Putin remains by far the most popular politician in Russia.

In December, he engineered the release of Tolokonnikova and Alyokhina in an amnesty and freed long-jailed ex-tycoon Mikhail Khodorkovsky with a pardon - moves widely seen as an effort to improve his image before the 2014 Winter Olympics, a prestige project that ended on Sunday in Sochi.

After reading part of the verdict on Friday, trial judge Natalya Nikishina abruptly called a break until Monday, stirring speculation the Kremlin wanted to keep the sentences under wraps until after the Olympic closing ceremony.

One of the eight defendants, a 20-year-old woman, was given a suspended sentence that will allow her to avoid jail.

Putin denies interfering in court cases, but has said anyone who attacks police must be punished. His spokesman, Dmitry Peskov, declined to comment on the verdict or sentences.

You May Like

Photogallery Americans Celebrate Thanksgiving With Feasts, Festivities

Holiday traditions include turkey dinners, 'turkey trots,' American-style football and New York parade with giant balloons More

Video For Obama, Ferguson Violence is a Personal Issue

With two years left in term, analysts say, president has less to lose by taking conversation on race further More

Video Italian Espresso Expands Into Space

When Italian astronaut Samantha Cristoforetti headed for the ISS, her countrymen worried how she would survive six months drinking only instant coffee More

Featured Videos

Your JavaScript is turned off or you have an old version of Adobe's Flash Player. Get the latest Flash player.
To Make A Living, Nairobi Street Vendors Face Legal Hurdles, Physical Violencei
X
Lenny Ruvaga
November 27, 2014 7:05 PM
The Nairobi City Council has been accused of brutality in dealing with hawkers in the Central Business District - in order to stop them from illegally selling their wares on the streets. Lenny Ruvaga has more for VOA News from the Kenyan capital.
Video

Video To Make A Living, Nairobi Street Vendors Face Legal Hurdles, Physical Violence

The Nairobi City Council has been accused of brutality in dealing with hawkers in the Central Business District - in order to stop them from illegally selling their wares on the streets. Lenny Ruvaga has more for VOA News from the Kenyan capital.
Video

Video For Obama, Ferguson Violence is a Personal Issue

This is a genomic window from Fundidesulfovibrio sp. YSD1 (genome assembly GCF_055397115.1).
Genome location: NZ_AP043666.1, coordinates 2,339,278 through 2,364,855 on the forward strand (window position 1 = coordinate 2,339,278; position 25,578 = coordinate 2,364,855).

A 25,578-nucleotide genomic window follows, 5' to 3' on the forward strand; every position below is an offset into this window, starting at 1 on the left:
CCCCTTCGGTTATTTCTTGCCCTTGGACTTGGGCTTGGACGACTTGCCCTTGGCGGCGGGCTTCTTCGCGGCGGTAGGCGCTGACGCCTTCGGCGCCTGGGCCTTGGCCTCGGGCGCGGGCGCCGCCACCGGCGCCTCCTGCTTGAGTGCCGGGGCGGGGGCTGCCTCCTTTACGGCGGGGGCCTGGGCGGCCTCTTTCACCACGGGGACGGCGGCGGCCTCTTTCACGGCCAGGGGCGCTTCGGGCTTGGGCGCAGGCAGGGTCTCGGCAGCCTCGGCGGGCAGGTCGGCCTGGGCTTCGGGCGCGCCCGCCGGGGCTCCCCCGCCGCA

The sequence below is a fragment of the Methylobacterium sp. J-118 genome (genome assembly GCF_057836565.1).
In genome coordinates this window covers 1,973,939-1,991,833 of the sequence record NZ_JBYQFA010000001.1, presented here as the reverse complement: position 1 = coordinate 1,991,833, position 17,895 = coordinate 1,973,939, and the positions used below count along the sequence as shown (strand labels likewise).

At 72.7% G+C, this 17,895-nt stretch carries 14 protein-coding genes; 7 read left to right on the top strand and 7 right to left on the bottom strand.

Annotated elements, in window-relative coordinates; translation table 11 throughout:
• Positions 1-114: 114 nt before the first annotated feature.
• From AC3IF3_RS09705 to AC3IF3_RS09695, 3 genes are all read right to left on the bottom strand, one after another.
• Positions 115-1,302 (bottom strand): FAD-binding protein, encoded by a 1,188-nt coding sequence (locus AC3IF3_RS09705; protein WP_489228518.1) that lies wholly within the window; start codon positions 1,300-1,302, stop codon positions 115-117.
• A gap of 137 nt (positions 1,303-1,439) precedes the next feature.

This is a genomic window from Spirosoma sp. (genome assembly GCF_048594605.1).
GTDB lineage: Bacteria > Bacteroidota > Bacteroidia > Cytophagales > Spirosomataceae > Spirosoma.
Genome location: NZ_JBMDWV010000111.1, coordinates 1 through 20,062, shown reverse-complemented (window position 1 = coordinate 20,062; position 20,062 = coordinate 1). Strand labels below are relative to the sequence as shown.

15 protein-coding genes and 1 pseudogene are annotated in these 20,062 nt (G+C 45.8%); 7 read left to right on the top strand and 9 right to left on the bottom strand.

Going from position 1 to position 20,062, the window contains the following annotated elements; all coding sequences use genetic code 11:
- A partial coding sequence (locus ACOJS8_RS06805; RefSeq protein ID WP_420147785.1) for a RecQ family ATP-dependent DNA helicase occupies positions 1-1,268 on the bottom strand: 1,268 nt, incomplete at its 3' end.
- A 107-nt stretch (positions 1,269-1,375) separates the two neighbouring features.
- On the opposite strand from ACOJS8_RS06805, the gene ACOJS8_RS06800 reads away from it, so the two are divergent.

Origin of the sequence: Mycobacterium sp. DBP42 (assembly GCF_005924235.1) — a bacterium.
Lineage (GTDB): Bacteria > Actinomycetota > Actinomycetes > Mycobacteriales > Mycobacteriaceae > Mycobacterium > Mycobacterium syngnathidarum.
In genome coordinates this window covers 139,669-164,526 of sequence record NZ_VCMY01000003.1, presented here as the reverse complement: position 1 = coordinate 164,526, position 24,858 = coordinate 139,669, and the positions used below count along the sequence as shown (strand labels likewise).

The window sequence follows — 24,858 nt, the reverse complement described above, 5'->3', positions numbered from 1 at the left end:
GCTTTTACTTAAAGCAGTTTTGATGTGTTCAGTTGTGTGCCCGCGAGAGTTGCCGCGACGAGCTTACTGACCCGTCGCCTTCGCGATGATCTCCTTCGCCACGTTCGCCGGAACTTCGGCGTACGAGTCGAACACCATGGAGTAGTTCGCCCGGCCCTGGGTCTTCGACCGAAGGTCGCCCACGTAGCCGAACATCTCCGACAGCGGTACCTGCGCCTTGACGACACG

Throughout the crisis in Ferguson, Missouri, President Barack Obama has urged calm, restraint and respect for the rule of law. But the events in Ferguson have prompted him to call — more openly than he has before — for profound changes to end the racism and distrust that he believes still exists between whites and blacks in the United States. VOA White House correspondent Luis Ramirez reports.
Video

Video Online Magazine Gets Kids Discussing Big Questions

Teen culture in America is often criticized for being superficial. But an online magazine has been encouraging some teenagers to explore deeper issues, and rewarding their efforts. VOA religion reporter Jerome Socolovsky went to this year’s Kidspirit awards ceremony in New York.
Video

Video US Community Kicks Off Thanksgiving With Parade

Thursday is Thanksgiving in the United States, a holiday whose roots go back to the country's earliest days as a British colony. One way Americans celebrate the occasion is with parades. Anush Avetisyan takes us to one such event on the day before Thanksgiving near Washington, where a community's diversity is on display. Joy Wagner narrates
Video

Video Aung San Suu Kyi: Myanmar Opposition to Keep Pushing for Constitutional Change

Myanmar opposition leader Aung San Suu Kyi says she and her supporters will continue pushing to amend a constitutional clause that bars her from running for president next year. VOA's Than Lwin Htun reports from the capital Naypyitaw in this report narrated by Colin Lovett.
Video

Video Mali Attempts to Shut Down Ebola Transmission Chain

Senegal and Nigeria were able to stop small Ebola outbreaks by closely monitoring those who had contact with the sick person and quickly isolating anyone with symptoms. Mali is now scrambling to do the same. VOA’s Anne Look reports from Mali on what the country is doing to shut down the chain of transmission.